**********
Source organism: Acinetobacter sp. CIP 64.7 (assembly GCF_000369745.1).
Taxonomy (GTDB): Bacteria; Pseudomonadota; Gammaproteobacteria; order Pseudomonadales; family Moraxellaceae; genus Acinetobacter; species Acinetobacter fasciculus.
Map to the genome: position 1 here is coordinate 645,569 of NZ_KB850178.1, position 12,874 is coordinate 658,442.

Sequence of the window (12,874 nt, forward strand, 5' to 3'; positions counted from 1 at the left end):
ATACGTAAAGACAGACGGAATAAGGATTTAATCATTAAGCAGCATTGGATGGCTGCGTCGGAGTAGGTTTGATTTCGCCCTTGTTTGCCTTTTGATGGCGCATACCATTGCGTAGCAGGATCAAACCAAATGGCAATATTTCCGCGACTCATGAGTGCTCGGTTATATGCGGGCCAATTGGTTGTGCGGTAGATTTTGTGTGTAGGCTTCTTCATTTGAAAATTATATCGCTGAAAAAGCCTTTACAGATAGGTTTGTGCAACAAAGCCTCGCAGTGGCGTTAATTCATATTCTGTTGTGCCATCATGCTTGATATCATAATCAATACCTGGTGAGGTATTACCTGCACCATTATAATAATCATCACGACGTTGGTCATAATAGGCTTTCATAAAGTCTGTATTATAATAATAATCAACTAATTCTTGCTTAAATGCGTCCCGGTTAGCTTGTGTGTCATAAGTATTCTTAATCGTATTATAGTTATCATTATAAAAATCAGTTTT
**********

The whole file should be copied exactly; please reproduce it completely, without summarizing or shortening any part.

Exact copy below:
Source organism: Acinetobacter sp. CIP 64.7 (assembly GCF_000369745.1).
Taxonomy (GTDB): Bacteria; Pseudomonadota; Gammaproteobacteria; order Pseudomonadales; family Moraxellaceae; genus Acinetobacter; species Acinetobacter fasciculus.
Map to the genome: position 1 here is coordinate 645,569 of NZ_KB850178.1, position 12,874 is coordinate 658,442.

Sequence of the window (12,874 nt, forward strand, 5' to 3'; positions counted from 1 at the left end):
ATACGTAAAGACAGACGGAATAAGGATTTAATCATTAAGCAGCATTGGATGGCTGCGTCGGAGTAGGTTTGATTTCGCCCTTGTTTGCCTTTTGATGGCGCATACCATTGCGTAGCAGGATCAAACCAAATGGCAATATTTCCGCGACTCATGAGTGCTCGGTTATATGCGGGCCAATTGGTTGTGCGGTAGATTTTGTGTGTAGGCTTCTTCATTTGAAAATTATATCGCTGAAAAAGCCTTTACAGATAGGTTTGTGCAACAAAGCCTCGCAGTGGCGTTAATTCATATTCTGTTGTGCCATCATGCTTGATATCATAATCAATACCTGGTGAGGTATTACCTGCACCATTATAATAATCATCACGACGTTGGTCATAATAGGCTTTCATAAAGTCTGTATTATAATAATAATCAACTAATTCTTGCTTAAATGCGTCCCGGTTAGCTTGTGTGTCATAAGTATTCTTAATCGTATTATAGTTATCATTATAAAAATCAGTTTT